Induction and herbivore mobility affect the evolutionary escalation of plant defence

Peter Tiffin, Brian D. Inouye, Nora Underwood

Research output: Contribution to journalArticlepeer-review

5 Scopus citations


Questions: Does the evolution of anti-herbivore defences depend on whether the defences are induced or constitutively expressed? Mathematical methods: Cost-benefit model examining invasion and fixation conditions. Key assumptions: Annual plant, haploid. Defence affects herbivore preference and performance. Induced defences are expressed only after herbivore attack and there is a lag between attack and induction. Herbivore and plant population sizes are fixed or vary as a function of the size and genetic composition of the other population. Two types of herbivores are examined: those that are immobile once they land on a plant and those that may move if plant quality changes. No costs to herbivore movement. Predictions: Alleles at induced loci invade a population under a wider range of costs and benefits than alleles at constitutive loci. Alleles that invade at constitutively expressed loci will spread to fixation, whereas alleles at induced loci may be maintained in stable polymorphisms. Alleles at both constitutive and induced loci invade and fix under less restrictive conditions when defences are active against immobile compared to mobile herbivores.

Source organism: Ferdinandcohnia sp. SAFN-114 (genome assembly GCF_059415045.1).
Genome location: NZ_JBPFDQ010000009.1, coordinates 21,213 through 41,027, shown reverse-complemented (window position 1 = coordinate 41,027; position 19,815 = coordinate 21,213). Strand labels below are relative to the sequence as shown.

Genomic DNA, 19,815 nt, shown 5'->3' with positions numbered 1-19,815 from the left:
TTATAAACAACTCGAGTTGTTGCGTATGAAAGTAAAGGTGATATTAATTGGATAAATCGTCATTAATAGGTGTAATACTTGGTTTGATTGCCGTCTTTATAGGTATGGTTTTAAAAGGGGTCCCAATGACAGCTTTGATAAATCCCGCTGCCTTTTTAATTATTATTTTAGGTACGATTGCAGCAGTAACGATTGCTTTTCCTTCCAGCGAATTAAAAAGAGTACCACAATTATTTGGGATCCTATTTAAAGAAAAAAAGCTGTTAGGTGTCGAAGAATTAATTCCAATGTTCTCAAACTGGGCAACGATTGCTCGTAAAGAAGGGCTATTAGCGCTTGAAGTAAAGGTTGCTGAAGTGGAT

Original languageEnglish (US)
Pages (from-to)265-277
Number of pages13
JournalEvolutionary Ecology Research
Issue number2
StatePublished - Feb 1 2006


  • Co-evolution
  • Constitutive
  • Host preference
  • Induced resistance
  • Parasite
  • Pathogens


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